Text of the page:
grad skool rulz #10 – the dissertation topic
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After exams and choosing your committee, the next big step is your dissertation – a lengthy project on a topic of your choice. It’s a crucial decision because your career depends on completing the dissertation and publishing from it. As usual, there is no perfect choice. There are trade-offs in choosing any topic.
Let’s start with a basic question – where do you get ideas? Here’s a couple of sources:
- Big obvious problems – These are well known problems in most areas. For example, in population studies, a big question is when birth control becomes a widely accepted practice, leading to plunging fertility. Pro: You’ll be a star if you make progress. Con: Big, unsolved problems are big for a reason – they are hard. You might end up with nothing.
- You invent your own problem – You identify an unanswered question based on your own understanding of a field. Pro: This can lead to some creative, engaging stuff. Cons: You may be seen as weird or irrelevant.
- Your adviser gives you a problem – It’s common for advisers to have “problem lists” for people to work on. Variant: you work on the adviser’s project and get a piece of the action. Pro: Senior advisers usually have a good sense of what’s important in the field and what’s a tractable issue. Con: You may be seen as unoriginal and derivative of the adviser.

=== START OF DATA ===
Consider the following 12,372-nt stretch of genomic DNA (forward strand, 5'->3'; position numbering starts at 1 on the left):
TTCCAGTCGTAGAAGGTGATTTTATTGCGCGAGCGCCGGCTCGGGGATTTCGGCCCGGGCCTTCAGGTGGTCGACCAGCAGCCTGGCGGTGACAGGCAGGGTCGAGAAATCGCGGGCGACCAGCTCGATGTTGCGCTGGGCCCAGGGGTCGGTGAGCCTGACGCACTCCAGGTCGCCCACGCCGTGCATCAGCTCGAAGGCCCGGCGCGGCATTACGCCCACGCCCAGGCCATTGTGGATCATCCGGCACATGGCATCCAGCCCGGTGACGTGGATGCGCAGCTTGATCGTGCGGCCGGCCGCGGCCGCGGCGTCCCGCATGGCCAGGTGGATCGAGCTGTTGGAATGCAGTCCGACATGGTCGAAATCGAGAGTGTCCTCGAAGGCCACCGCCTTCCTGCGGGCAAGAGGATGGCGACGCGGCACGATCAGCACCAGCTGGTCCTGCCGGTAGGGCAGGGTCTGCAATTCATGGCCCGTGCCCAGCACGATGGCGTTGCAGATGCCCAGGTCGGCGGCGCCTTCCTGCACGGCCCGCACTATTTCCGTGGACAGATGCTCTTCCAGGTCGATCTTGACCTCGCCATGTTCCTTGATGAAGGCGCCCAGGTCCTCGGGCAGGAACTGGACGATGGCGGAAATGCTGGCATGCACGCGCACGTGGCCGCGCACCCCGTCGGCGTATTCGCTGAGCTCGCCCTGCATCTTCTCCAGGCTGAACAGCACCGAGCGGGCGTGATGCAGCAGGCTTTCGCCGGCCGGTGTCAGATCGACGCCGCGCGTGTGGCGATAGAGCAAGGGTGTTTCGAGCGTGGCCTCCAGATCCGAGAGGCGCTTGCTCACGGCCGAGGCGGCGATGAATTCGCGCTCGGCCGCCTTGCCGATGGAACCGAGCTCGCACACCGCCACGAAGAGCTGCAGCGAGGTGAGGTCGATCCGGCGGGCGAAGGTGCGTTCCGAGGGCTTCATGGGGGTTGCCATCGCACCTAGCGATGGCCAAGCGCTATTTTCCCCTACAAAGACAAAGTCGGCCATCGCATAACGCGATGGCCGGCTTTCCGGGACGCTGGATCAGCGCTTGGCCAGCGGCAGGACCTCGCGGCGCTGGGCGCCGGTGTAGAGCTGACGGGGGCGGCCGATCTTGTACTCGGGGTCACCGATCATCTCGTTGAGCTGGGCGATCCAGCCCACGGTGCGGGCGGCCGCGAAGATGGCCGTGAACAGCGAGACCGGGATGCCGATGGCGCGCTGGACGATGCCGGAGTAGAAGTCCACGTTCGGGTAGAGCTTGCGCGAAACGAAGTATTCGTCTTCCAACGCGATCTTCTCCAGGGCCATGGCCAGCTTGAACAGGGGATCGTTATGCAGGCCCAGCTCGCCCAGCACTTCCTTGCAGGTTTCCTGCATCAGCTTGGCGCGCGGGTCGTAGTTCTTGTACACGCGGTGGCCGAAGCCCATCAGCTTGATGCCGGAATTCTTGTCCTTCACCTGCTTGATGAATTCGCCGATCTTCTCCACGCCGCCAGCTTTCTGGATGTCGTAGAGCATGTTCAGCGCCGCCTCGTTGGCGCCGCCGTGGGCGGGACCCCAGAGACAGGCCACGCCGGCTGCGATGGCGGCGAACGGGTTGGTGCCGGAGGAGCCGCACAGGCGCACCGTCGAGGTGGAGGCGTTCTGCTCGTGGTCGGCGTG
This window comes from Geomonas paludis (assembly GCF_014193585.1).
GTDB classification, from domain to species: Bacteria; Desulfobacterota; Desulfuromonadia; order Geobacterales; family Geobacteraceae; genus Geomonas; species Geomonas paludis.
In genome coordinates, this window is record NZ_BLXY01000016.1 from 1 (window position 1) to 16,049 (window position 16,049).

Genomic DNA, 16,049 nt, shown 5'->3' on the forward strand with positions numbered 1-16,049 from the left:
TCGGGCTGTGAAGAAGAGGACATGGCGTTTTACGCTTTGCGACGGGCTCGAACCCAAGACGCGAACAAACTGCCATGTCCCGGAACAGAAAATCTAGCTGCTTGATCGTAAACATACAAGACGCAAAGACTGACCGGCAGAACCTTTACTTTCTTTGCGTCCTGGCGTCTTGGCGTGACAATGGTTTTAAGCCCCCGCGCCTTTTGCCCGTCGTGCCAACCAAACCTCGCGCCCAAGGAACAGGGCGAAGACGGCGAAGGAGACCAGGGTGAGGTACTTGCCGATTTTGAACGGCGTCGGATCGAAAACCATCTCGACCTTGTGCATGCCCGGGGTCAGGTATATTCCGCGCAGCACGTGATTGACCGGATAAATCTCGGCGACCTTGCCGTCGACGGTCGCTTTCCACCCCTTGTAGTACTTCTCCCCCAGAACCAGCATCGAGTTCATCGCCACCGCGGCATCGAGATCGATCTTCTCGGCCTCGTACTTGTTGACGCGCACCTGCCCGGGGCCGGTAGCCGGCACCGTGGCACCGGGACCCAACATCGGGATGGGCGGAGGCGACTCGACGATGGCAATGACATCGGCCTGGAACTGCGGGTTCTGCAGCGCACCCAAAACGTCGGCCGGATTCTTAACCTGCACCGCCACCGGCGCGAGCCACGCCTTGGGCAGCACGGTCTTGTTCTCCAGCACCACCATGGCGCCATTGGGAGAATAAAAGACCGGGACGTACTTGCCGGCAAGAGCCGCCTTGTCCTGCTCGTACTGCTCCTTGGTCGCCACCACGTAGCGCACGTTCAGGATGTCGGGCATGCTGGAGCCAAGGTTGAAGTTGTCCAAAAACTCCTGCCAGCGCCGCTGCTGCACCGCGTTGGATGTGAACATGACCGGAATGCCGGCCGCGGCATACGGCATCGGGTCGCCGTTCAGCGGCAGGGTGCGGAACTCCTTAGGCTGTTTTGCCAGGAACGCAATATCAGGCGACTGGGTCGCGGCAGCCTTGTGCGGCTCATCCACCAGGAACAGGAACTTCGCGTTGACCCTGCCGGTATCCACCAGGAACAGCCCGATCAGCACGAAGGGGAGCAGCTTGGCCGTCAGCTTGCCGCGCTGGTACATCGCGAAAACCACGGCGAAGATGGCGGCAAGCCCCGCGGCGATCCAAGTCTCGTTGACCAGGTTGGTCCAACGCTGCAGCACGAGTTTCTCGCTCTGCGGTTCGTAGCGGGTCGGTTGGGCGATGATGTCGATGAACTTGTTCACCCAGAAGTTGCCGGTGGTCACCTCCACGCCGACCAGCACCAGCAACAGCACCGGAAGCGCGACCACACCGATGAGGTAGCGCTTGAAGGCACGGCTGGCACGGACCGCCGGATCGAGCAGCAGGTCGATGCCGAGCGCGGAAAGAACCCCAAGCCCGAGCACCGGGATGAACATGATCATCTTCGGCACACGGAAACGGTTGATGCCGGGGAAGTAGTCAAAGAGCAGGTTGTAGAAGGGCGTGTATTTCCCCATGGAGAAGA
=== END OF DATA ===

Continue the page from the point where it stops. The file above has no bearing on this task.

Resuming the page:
Other issues that are worth considering:
- Passion – You had better like your topic because you might be working on it for years. It has to be something you can stick with in the face of skeptical advisers, relatives, editors and students.
- Compatibility – Choose a problem that fits your intellectual style. If you like models, then choose something more mathematical. If you can do narrative, choose qualitative research.
- Difficulty – Don’t choose a very simple problem, or one that is beyond your scope. If you tackle a tough one, get the skills that you need.
- The research cycle – If you move first, you will get a big pay-off. Come last, and you will be seen as an imitator. Come way too early, people may literally not understand what you are talking about. Example: Social capital – super hot in 1995, not so hot in 2005, unless you have a really original insight.
- Solvable – You have to have a realistic approach to tackling the problem. Time travel is a great problem, but no one has any idea about how to solve it!
- Size – If you completely succeeded, how big would the result be? You don’t need to write a Nobel prize winning result in your dissertation, but you need to show that you are on track to bigger things.
- Novelty – There is safety in numbers, but if you are too similar to other researchers, then you won’t get much reward. If you are too original, then no one will get your point. So learn to strike the balance.
- Popularity – The topic needs to be able to attract the attention of the academic audience you wish to target. Remember, proving Fermat’s last theorem won’t get you points in the soc program!
- Publishable – Is this something that might appear in the journals/presses that figure prominently in your area?
- Time horizon – Can you solve the problem within a reasonable time limit? Unless you are willing to incur serious personal costs, any project that takes more than 2-3 years should be avoided by graduate students.
As you see, you will almost certainly have to sacrifice along some dimension. For example, an easier problem (low difficulty) may already have been addressed, which means you will be on the tail end of the research cycle (very bad). By considering these issues, you will make an informed choice that can help you get the most out of the dissertation process.